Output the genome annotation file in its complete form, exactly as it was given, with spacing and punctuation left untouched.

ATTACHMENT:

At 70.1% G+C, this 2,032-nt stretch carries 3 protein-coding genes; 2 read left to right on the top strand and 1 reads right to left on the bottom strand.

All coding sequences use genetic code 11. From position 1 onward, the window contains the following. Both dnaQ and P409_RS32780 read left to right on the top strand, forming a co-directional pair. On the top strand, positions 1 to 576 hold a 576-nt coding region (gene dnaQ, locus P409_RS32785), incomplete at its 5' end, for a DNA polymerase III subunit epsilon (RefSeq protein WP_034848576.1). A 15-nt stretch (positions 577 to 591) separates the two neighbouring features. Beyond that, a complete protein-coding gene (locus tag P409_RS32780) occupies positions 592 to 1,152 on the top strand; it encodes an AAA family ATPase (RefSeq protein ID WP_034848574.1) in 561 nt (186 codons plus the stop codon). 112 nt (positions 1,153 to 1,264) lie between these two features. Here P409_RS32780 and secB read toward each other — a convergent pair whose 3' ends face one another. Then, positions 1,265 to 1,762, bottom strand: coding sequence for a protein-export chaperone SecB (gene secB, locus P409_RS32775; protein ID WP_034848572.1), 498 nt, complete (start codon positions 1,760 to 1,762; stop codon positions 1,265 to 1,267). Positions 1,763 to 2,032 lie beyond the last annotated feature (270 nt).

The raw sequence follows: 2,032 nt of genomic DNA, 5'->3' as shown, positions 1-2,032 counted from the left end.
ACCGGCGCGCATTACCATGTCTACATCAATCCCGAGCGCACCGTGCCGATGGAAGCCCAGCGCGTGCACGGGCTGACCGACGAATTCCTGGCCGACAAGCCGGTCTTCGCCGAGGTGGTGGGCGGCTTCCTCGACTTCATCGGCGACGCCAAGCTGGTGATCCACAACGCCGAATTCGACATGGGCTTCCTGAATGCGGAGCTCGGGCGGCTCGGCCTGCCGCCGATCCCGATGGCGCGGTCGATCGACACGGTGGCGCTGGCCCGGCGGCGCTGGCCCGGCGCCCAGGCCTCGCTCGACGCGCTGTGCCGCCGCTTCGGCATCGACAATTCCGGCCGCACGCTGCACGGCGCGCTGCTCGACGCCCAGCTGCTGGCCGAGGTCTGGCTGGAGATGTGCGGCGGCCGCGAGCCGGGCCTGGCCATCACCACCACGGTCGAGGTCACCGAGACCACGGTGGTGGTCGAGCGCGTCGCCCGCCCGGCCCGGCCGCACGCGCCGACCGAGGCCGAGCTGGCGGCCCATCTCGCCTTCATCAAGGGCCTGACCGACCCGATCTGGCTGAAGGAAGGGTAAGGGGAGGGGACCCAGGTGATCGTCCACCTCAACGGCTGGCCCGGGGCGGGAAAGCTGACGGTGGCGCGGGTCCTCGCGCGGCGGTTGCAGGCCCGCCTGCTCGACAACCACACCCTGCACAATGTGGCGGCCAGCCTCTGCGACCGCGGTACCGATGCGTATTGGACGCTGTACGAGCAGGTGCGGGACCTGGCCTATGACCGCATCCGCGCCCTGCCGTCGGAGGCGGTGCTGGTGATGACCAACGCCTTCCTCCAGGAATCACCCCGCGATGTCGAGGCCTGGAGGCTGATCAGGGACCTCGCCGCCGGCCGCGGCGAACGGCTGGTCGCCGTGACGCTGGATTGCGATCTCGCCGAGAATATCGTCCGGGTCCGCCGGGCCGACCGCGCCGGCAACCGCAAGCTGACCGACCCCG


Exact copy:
At 70.1% G+C, this 2,032-nt stretch carries 3 protein-coding genes; 2 read left to right on the top strand and 1 reads right to left on the bottom strand.

All coding sequences use genetic code 11. From position 1 onward, the window contains the following. Both dnaQ and P409_RS32780 read left to right on the top strand, forming a co-directional pair. On the top strand, positions 1 to 576 hold a 576-nt coding region (gene dnaQ, locus P409_RS32785), incomplete at its 5' end, for a DNA polymerase III subunit epsilon (RefSeq protein WP_034848576.1). A 15-nt stretch (positions 577 to 591) separates the two neighbouring features. Beyond that, a complete protein-coding gene (locus tag P409_RS32780) occupies positions 592 to 1,152 on the top strand; it encodes an AAA family ATPase (RefSeq protein ID WP_034848574.1) in 561 nt (186 codons plus the stop codon). 112 nt (positions 1,153 to 1,264) lie between these two features. Here P409_RS32780 and secB read toward each other — a convergent pair whose 3' ends face one another. Then, positions 1,265 to 1,762, bottom strand: coding sequence for a protein-export chaperone SecB (gene secB, locus P409_RS32775; protein ID WP_034848572.1), 498 nt, complete (start codon positions 1,760 to 1,762; stop codon positions 1,265 to 1,267). Positions 1,763 to 2,032 lie beyond the last annotated feature (270 nt).

The raw sequence follows: 2,032 nt of genomic DNA, 5'->3' as shown, positions 1-2,032 counted from the left end.
ACCGGCGCGCATTACCATGTCTACATCAATCCCGAGCGCACCGTGCCGATGGAAGCCCAGCGCGTGCACGGGCTGACCGACGAATTCCTGGCCGACAAGCCGGTCTTCGCCGAGGTGGTGGGCGGCTTCCTCGACTTCATCGGCGACGCCAAGCTGGTGATCCACAACGCCGAATTCGACATGGGCTTCCTGAATGCGGAGCTCGGGCGGCTCGGCCTGCCGCCGATCCCGATGGCGCGGTCGATCGACACGGTGGCGCTGGCCCGGCGGCGCTGGCCCGGCGCCCAGGCCTCGCTCGACGCGCTGTGCCGCCGCTTCGGCATCGACAATTCCGGCCGCACGCTGCACGGCGCGCTGCTCGACGCCCAGCTGCTGGCCGAGGTCTGGCTGGAGATGTGCGGCGGCCGCGAGCCGGGCCTGGCCATCACCACCACGGTCGAGGTCACCGAGACCACGGTGGTGGTCGAGCGCGTCGCCCGCCCGGCCCGGCCGCACGCGCCGACCGAGGCCGAGCTGGCGGCCCATCTCGCCTTCATCAAGGGCCTGACCGACCCGATCTGGCTGAAGGAAGGGTAAGGGGAGGGGACCCAGGTGATCGTCCACCTCAACGGCTGGCCCGGGGCGGGAAAGCTGACGGTGGCGCGGGTCCTCGCGCGGCGGTTGCAGGCCCGCCTGCTCGACAACCACACCCTGCACAATGTGGCGGCCAGCCTCTGCGACCGCGGTACCGATGCGTATTGGACGCTGTACGAGCAGGTGCGGGACCTGGCCTATGACCGCATCCGCGCCCTGCCGTCGGAGGCGGTGCTGGTGATGACCAACGCCTTCCTCCAGGAATCACCCCGCGATGTCGAGGCCTGGAGGCTGATCAGGGACCTCGCCGCCGGCCGCGGCGAACGGCTGGTCGCCGTGACGCTGGATTGCGATCTCGCCGAGAATATCGTCCGGGTCCGCCGGGCCGACCGCGCCGGCAACCGCAAGCTGACCGACCCCG